Recently in meditation I had an image of myself as a bridge, a channel, a conduit through which energy flows from the past, swirls through the present where it picks up new vigor, and pours out into the future. Sometimes the energy gets stuck, and doesn’t swirl through the present but pools there before being released. I think that’s a good explanation for the lack of flow into this space in recent weeks. And being stuck thus is not necessarily a Bad Thing.
I was reminded tonight of a piece of my past. Someone’s brother sent her this picture, asking her to try to find herself in the crowd:
The picture shows the scene in Washington, D.C. on November 15, 1969. The event is the largest anti-war rally in U.S. history, attended by some 500,000 individuals (some sources say only 250,000) with the opportunity and the desire to assemble in the nation’s capital on a chilly autumn Saturday to demonstrate their opposition to the war then in progress in Vietnam. I am somewhere in that sea of bodies, a 22-year-old first year English teacher who, at the conclusion of her school’s Friday football game, drove forty miles to Lancaster to meet up with college friends and then rode the 125 miles to Washington in a drafty Volkswagen bus, arriving after three in the morning to “crash” at a house occupied by some acquaintances.
I no longer have that kind of endless energy, nor do I undertake trips where the accommodations can be described as “crashing.”
My opposition to the war was largely philosophical, proceeding from a general belief that wars are a Bad Thing. I knew very little about the politics of the war, only the numbersÂ â€” 40,000 young men of my generation dead by the time of this protest, althoughÂ only one of them was someoneÂ I actually knew, and I didn’t know at the time that he had died on the battlefield. Nor did I personally know very many among those who were then serving. My male social circle, I’m afraid, consisted largely of young men who were still undergraduates or who had ridden their student deferments into the draft-proof world of teaching or medical school.
What I remember now about that day in Washington is the cold. We had among the five of us only one hat (mine, a burgundy knit beret that matched my new maxi coat), a muffler, and two pairs of gloves. (Obviously we were only pretending to be adults who could take care of ourselves.) We had also a maroon blanket (also mine) that had ridden the same VW bus to Woodstock and which I reclaimed when we returned to Lancaster on Sunday evening. (I had that blanket for at least twenty more years. It was folded on top of a suitcase under the basement stairs of the house I now live in. It disappeared some years back in a flurry of “redding out.” I wonder now what was in the suitcase.)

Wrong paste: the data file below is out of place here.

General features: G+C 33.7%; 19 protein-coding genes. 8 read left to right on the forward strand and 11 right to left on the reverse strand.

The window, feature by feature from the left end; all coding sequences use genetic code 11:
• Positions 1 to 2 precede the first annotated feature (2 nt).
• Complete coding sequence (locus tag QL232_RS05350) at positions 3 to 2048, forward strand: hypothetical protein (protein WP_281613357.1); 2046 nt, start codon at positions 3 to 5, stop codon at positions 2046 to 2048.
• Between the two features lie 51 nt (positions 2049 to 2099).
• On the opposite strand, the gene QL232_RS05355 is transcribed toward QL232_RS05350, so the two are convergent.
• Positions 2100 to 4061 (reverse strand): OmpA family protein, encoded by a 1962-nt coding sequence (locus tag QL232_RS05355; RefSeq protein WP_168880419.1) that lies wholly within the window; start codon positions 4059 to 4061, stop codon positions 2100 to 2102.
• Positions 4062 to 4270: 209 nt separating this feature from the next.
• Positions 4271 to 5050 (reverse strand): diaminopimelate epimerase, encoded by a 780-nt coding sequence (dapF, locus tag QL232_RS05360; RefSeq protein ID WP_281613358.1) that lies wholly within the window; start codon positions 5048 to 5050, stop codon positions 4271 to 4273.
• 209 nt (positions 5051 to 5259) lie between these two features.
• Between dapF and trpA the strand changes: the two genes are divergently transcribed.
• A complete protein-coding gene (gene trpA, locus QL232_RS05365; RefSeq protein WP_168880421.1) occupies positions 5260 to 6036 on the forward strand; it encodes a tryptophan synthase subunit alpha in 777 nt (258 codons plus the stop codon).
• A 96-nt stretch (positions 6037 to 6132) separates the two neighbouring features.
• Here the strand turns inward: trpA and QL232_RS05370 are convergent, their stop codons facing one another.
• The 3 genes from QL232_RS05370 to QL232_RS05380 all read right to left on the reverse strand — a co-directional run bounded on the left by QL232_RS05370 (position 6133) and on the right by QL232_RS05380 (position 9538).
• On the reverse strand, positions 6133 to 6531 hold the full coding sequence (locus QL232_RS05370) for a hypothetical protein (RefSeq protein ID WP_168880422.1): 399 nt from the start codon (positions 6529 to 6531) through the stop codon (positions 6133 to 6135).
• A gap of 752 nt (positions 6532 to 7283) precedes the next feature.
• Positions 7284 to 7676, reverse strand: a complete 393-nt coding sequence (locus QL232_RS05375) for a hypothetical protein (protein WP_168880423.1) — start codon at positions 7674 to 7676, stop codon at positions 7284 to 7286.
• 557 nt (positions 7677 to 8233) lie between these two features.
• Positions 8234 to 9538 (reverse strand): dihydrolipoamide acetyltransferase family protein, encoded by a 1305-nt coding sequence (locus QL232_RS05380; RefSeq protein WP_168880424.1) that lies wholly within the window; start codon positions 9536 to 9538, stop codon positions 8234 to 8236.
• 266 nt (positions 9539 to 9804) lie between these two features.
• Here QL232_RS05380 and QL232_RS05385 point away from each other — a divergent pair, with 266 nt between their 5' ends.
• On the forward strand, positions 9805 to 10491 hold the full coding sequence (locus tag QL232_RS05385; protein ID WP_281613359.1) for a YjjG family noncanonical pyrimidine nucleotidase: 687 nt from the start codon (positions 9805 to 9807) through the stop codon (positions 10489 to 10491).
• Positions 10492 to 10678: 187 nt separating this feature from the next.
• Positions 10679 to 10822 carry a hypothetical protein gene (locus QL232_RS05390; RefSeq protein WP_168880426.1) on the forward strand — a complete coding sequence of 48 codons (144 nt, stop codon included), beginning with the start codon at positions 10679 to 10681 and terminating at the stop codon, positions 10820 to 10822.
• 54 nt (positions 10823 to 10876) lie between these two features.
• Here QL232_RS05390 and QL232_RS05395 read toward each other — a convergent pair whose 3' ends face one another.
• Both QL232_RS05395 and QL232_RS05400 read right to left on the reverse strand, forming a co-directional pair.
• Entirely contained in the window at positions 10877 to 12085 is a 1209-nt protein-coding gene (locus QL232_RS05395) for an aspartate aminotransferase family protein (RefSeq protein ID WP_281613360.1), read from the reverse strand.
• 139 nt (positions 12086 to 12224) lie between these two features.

Late in the afternoon we were sitting on the blanket while a series of speakers harangued the crowd from a makeshift stage in the park across from the White House. It was not my turn for the hat but I did have one of the glove sets on. I heard from behind me the voices of Peter, Paul, and Mary singing “Blowin’ in the Wind.” Cassette tapes and boom boxes had yet to be invented, and I turned to search for the source of the sound, which was growing louder. Peter, Paul, and Mary, in the flesh, were riding towards us in a tumbrel being pulled by something like a golf cart.
They ascended the stage then. They gave a short concert of the songs we’d come to regard as anthems of The Movement: “Where Have All the Flowers Gone,” “The Times They Are A-Changin,” “We Shall Overcome.” They too gave passionate speeches, and I remember the sun glinting off Mary’s pale yellow hair. I remember the music and the golden light, but not the words, except perhaps We are not afraid today.
Someone said that a large group was headed for the Justice Department building, where they would join hands around it and encircle it with pacifist energy. By the time we got there things were getting out of hand. A canister of tear gas exploded about fifty yards from our bus. A couple about my age ran by. The girl was coughing and the boy was trying to restrain her hands so that she wouldn’t rub her eyes. We slid open the door and let them climb in. My coat absorbed the odor of the tear gas and retained it for years. My olfactory memory holds it still.
I was earnest then, sincere if not well-informed. It would be years before I would read the work of the Vietnam generation writers such as Michael Herr, Philip Caputo, James Webb, and Tim O’Brien. Reading O’Brien’s short story “The Things They Carried” was life-changing for me. I saw myself in the story’s earnest Martha, the college student poet who sends her soldier friend sincere but naive letters, pebbles from the beach, cheery encouragement on a path she cannot comprehend.
I know more about the politics of the time now, and I take some measure of comfort in the belief that had I known what I was really talking about then, I’d have been even more active in The Movement. And that, I think, is a Good Thing.